The galaxy NGC-1097 with a monstrous black hole surrounded by a ring of stars at its center
Nasa has found a monster black hole 100 million times the mass of the Sun feeding off gas, dust and stars at the centre of a galaxy 50 million light-years away.
The star-ringed black hole forms the eye of a galaxy called NGC-1097 which was photographed by the US space agency’s Spitzer Space Telescope in California.
A black hole is a region of space in which the gravitational pull is so powerful that nothing, including whole planets, can escape being sucked in if they come within its reach.
The galaxy in the photograph is spiral-shaped, like our Milky Way, and extends long arms of red stars into space. But Nasa said the black hole at the centre of the galaxy in which Earth is situated is tame by comparison to NGC-1097, with the mass of just a few million suns.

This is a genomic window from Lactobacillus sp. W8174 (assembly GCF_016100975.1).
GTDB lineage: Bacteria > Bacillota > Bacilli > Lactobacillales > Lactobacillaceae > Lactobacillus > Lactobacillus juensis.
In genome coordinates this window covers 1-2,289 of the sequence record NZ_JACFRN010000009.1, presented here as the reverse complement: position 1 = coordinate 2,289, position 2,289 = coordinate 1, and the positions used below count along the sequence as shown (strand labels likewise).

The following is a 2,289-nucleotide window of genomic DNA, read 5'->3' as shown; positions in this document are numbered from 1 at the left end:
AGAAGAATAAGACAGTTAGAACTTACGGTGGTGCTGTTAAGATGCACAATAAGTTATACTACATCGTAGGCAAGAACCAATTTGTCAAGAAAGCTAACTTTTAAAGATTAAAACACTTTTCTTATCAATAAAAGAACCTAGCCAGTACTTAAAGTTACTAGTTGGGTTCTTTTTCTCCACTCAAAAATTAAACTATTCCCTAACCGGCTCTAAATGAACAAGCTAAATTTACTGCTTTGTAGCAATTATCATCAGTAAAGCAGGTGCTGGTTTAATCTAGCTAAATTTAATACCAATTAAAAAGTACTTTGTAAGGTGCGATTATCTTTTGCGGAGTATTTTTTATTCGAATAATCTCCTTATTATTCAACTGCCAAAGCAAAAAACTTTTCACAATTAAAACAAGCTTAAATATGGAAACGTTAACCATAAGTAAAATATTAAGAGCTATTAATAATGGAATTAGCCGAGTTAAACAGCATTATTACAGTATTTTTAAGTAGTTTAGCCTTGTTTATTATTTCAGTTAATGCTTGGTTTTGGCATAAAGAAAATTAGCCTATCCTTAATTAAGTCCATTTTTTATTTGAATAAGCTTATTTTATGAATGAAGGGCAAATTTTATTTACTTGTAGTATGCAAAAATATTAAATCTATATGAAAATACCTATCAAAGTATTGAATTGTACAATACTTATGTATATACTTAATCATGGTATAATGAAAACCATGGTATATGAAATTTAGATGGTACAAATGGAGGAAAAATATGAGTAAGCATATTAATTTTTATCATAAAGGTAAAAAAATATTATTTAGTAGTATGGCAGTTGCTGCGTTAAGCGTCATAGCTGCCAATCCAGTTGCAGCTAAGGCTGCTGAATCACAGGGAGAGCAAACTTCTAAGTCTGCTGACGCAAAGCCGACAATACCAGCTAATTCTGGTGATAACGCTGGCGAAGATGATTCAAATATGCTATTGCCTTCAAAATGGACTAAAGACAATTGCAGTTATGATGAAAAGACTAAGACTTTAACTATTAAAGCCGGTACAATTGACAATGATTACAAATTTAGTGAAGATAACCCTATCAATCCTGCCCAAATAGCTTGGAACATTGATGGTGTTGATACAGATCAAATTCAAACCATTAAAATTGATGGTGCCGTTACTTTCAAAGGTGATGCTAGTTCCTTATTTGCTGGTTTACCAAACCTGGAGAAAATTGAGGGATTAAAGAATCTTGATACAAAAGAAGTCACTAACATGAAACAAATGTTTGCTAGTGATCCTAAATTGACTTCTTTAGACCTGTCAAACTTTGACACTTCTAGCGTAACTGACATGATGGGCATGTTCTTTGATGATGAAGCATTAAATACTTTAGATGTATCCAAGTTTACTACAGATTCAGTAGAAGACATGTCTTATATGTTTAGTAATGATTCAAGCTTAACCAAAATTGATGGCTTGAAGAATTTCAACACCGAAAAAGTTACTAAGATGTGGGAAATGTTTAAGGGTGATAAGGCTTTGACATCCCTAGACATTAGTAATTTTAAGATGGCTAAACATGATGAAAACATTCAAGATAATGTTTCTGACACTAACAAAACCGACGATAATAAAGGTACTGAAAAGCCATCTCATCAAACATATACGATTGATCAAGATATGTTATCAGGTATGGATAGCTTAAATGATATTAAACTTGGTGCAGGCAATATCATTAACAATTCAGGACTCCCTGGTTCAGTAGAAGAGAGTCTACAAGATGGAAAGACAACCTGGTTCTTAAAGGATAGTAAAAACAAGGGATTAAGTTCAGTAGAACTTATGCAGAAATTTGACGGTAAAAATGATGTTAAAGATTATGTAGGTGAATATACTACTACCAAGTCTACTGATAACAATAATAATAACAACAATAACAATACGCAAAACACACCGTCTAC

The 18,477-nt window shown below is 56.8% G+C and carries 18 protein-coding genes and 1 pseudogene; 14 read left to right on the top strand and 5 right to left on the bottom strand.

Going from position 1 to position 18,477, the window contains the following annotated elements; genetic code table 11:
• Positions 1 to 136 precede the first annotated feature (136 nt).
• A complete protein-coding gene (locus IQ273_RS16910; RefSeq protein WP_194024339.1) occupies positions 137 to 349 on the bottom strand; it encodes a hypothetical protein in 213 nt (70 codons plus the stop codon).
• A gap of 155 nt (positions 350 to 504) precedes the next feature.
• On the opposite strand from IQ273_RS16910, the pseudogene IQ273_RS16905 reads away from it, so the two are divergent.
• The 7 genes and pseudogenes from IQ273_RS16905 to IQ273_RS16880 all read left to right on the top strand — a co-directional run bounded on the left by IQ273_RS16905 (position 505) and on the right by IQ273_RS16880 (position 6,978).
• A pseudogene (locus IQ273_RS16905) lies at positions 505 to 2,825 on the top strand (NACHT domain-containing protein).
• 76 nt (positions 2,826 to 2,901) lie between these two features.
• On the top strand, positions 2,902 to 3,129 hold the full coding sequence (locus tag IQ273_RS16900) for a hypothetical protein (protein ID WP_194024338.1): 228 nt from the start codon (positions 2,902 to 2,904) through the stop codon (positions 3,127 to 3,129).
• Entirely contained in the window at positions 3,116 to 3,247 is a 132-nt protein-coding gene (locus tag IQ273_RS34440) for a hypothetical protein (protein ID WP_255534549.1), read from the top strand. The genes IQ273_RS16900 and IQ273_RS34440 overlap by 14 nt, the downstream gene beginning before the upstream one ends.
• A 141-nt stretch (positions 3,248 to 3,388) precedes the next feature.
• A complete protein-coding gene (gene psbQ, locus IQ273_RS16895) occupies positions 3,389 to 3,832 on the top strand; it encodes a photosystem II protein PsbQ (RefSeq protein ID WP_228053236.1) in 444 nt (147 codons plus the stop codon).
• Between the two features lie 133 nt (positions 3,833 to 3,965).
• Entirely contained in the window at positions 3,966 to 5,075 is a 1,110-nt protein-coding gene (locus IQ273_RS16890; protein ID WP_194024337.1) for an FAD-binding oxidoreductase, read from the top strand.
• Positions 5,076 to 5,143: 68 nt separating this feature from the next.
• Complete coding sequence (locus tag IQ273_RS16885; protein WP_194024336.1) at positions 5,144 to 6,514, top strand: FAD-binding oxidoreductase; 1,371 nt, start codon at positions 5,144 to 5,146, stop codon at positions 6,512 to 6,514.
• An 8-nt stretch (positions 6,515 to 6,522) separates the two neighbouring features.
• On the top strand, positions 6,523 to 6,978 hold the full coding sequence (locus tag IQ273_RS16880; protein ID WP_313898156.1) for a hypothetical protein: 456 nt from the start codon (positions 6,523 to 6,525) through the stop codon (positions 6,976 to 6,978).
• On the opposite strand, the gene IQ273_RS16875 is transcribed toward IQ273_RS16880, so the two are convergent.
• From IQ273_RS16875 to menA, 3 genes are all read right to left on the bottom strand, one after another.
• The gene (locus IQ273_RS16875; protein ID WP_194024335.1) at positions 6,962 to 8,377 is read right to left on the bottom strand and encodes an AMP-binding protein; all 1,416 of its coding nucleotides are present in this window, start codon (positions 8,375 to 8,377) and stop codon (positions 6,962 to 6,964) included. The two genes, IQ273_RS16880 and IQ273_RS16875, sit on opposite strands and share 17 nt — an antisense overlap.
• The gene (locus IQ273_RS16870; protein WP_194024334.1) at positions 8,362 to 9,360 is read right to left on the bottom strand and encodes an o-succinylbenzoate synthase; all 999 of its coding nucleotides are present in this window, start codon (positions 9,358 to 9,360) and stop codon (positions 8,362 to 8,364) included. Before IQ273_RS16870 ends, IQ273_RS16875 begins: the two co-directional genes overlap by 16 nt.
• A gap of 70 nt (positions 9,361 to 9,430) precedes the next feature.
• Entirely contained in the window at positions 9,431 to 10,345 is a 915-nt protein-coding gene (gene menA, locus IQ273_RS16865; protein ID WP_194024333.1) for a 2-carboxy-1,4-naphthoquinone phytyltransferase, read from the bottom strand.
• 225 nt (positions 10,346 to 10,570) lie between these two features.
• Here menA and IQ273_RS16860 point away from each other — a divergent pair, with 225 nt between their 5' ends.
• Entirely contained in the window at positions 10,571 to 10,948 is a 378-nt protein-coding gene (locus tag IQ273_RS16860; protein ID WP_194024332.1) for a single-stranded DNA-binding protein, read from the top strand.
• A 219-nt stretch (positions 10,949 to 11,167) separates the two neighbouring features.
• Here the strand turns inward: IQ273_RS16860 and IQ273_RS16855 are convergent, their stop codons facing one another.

The Milky Way galaxy in which our solar system is situated
“The fate of this black hole and others like it is an active area of research,” said George Helou, deputy director of Nasa’s Spitzer Science Center at the California Institute of Technology in Pasadena. “Some theories hold that the black hole might quiet down and eventually enter a more dormant state like our Milky Way black hole.”
The picture shows a fiery ring around the black hole which is packed with brightly-burning newborn stars.
“The ring itself is a fascinating object worthy of study because it is forming stars at a very high rate,” said Kartik Sheth, an astronomer at Nasa’s Spitzer Science Center.
The galaxy’s red spiral arms and swirling spokes between them show dust heated by newborn stars, while older populations of stars scattered through the galaxy are blue.
A fuzzy blue dot to the left of the image shows a companion galaxy, while other dots are either stars in the Milky Way, or other more distant galaxies.